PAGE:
Restoration of Piping Plover Populations Require
Restoration and Regulations of Nesting Beaches
Over the last century, the exponential increase in the human population from 1.6 billion to around 7 billion currently, and massive worldwide industrialization have produced substantial demands on natural resources and pressures on many ecosystems. With the dramatic expansion in the population growth business and leisure related activities have also increased, and subsequently has the transportation to those areas, allowing access to more areas globally and regionally than ever before. However, this economic expansion of society has come at a cost. Increased recreational opportunities and transportation to recreational destinations such as beaches along the eastern and western coasts, the effect on the environment has begun to show (Worlometer, 2013). Ecosystems have undergone significant changes from the demands of human activities, and many species within these ecosystems have felt these effects. The pressures that have been applied on shorebirds and their effects are under the particular examination of this report. Shorebirds are incredible migratory birds that travel seasonally along the coastlines of northern and southern parts of the continent, which do so to reach both breeding sites and migratory sites(LeDee et al. 2008). Over the last two to three decades, habitat alteration and damage by humans has caused a significant decrease in shorebird populations, especially along the Atlantic coastlines of Northern America, some of which have experienced declines of 50%-80% during this time (Li 2013). With many species declining rapidly the diversity of shorebirds, and even existence of some shorebirds have been threatened. One in particular is the now federally threatened Piping Plover, a mainly coastal shorebird of the eastern coastlines of the Atlantic, which according to Gratto-Trevor and Abbott (2011), has been reduced to a total population of around only 8,000. In response to this, conservation biologists have quickly been working towards efforts to help better understand these pressures and restore the coastal habitats to preserve the piping plover population (Maslo et al., 2011). In response to the rapid declines seen in the piping plover and the efforts being made by conservationists, this proposal focuses on two major research questions: how can we help restore the piping plover population, and how can we prevent further decline of its population? Within the following report, I propose the solution to help the future populations of piping plovers relies on habitat preservation and restoration. However, it’s important to first examine the situational issues that have arisen from human population growth and their applied pressures, as the measures that must be taken to restore the habitat and their population. Piping Plovers are federally endangered shorebirds that breed along partially vegetated shorelines of the U.S. and Canada, the Great Lakes, the U.S. Great Plains, Canadian Prairies and the Southwest Coast of Newfoundland. They migrate to winter sites along the both the U.S. coast of the Atlantic, the Gulf coast of Mexico, the coasts of Mexico and even the Caribbean (Gratto-trevor & Abbott, 2011). The U.S. Fish and Wildlife Services states that there are three breeding populations of Piping Plover specific to the geographic regions in which they breed in: Piping Plovers of the Northern Great Plains; Piping Plovers of the Great Lakes; and piping plovers of Atlantic Coast. Although breeding populations are isolated from one another depending on their historic sites, many are demographically connected with non-breeding habitats that they share (Roche et al., 2010). These migrant shorebirds rely on both coastal and estuarial habitats during their non-breeding season, and rely on the quality and composition of winter sites to survive. Piping plover nesting habitats are on sandy beaches,...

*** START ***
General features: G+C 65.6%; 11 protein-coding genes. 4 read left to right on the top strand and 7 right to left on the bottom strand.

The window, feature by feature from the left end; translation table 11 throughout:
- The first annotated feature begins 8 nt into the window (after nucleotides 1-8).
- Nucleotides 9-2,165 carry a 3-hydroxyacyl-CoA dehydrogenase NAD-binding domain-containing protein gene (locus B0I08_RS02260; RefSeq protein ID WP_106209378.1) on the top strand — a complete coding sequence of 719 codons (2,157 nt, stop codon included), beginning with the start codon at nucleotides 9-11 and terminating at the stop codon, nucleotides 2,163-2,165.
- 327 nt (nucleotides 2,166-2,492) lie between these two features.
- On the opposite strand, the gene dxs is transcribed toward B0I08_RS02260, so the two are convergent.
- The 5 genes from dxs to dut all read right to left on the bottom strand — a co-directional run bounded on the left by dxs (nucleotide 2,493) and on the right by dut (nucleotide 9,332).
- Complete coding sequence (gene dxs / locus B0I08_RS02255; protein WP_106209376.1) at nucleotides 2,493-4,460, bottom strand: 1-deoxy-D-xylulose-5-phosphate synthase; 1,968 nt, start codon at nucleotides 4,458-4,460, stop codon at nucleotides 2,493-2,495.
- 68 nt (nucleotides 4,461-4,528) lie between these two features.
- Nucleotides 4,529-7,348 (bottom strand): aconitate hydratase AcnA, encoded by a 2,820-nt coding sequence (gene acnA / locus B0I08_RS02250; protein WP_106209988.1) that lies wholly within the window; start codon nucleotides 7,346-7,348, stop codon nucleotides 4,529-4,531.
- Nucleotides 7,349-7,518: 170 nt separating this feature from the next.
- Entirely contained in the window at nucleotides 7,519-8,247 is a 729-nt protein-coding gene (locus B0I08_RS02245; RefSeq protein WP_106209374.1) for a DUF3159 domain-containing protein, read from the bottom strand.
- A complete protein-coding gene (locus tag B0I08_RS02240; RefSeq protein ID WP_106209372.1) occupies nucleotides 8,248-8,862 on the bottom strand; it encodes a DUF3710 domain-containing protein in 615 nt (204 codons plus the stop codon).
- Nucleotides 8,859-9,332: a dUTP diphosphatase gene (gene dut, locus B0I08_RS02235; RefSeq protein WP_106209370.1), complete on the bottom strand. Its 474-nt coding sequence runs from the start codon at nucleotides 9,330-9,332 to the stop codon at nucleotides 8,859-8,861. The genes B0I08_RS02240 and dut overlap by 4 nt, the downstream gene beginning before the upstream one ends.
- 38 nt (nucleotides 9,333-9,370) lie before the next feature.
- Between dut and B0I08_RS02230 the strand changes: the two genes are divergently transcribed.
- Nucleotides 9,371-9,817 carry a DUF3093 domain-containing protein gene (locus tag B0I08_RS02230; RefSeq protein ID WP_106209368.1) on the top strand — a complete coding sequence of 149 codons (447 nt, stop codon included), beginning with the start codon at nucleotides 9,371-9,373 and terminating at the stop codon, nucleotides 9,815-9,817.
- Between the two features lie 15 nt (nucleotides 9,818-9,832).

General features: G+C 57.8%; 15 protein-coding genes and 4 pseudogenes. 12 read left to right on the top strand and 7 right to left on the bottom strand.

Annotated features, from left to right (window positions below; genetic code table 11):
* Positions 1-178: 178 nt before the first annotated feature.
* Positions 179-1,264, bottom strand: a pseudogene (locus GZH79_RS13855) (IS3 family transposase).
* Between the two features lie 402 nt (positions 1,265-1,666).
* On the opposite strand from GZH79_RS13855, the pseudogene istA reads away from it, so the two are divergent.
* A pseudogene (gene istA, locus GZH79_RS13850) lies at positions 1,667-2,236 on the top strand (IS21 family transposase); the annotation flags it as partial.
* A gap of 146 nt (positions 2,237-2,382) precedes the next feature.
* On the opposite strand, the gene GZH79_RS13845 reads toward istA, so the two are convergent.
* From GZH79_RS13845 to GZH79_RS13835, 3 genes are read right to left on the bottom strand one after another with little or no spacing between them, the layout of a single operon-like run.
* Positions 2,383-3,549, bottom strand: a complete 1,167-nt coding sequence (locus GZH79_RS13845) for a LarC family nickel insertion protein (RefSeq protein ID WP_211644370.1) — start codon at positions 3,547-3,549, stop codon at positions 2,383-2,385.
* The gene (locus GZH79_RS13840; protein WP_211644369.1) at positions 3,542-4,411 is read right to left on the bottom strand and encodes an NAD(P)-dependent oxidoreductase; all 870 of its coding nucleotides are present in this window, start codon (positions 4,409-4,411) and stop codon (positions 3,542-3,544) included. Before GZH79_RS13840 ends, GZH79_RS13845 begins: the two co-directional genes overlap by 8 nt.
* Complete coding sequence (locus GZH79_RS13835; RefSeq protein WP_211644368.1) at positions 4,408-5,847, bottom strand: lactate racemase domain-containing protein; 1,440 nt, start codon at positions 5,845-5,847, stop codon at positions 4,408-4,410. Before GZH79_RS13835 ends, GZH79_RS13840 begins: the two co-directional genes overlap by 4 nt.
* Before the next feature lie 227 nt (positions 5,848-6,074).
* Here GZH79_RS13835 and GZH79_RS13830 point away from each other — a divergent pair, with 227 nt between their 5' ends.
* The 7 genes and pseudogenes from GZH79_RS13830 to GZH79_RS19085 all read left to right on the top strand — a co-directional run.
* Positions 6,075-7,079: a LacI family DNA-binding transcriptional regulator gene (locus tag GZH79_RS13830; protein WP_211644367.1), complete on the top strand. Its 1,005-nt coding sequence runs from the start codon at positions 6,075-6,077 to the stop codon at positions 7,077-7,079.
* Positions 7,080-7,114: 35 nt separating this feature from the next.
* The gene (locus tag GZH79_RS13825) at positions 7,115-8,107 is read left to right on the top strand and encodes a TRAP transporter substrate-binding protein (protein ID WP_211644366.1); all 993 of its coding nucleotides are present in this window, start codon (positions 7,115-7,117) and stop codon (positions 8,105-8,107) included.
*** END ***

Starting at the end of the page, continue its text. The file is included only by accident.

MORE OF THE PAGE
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Conn, T., Goodwin, C. 2012. The Plight of the Piping Plover: My Summer of Shorebird
Conservation and Public Outreach at Cape Cod National Seashore
Gratto-Trevor, C. L., Abbott, S. 2011. Conservation of piping plover (Charadrius
melodus) in North America: Science, successes, and challenges
LeDee, O. E., Cuthbert, F. J., Bolstad, P. V. 2008. A Remote Sensing Analysis of Coastal
Habitat Composition for a Threatened Shorebird, the Piping Plover (Charadrius
Li, J. 2013. A critique of conservation and management of shore-nesting birds. International
Journal of Biology 5: 46-51.
Maslo, B., Burger, J., Handel, S. N. 2012. Modeling Foraging Behavior of Piping Plovers to
Evaluate Habitat Restoration Success
Maslo, B., Handel, S. N., Pover, T. 2011. Restoring Beaches for Atlantic Coast Piping
Plovers (Charadrius melodus): A Classification and Regression Tree Analysis
McIntyre, A. F., Heath, J. A., Jannsen, J. 2010. Trends in Piping Plover Reproduction at
Jones Beach State Park, NY, 1995-2007
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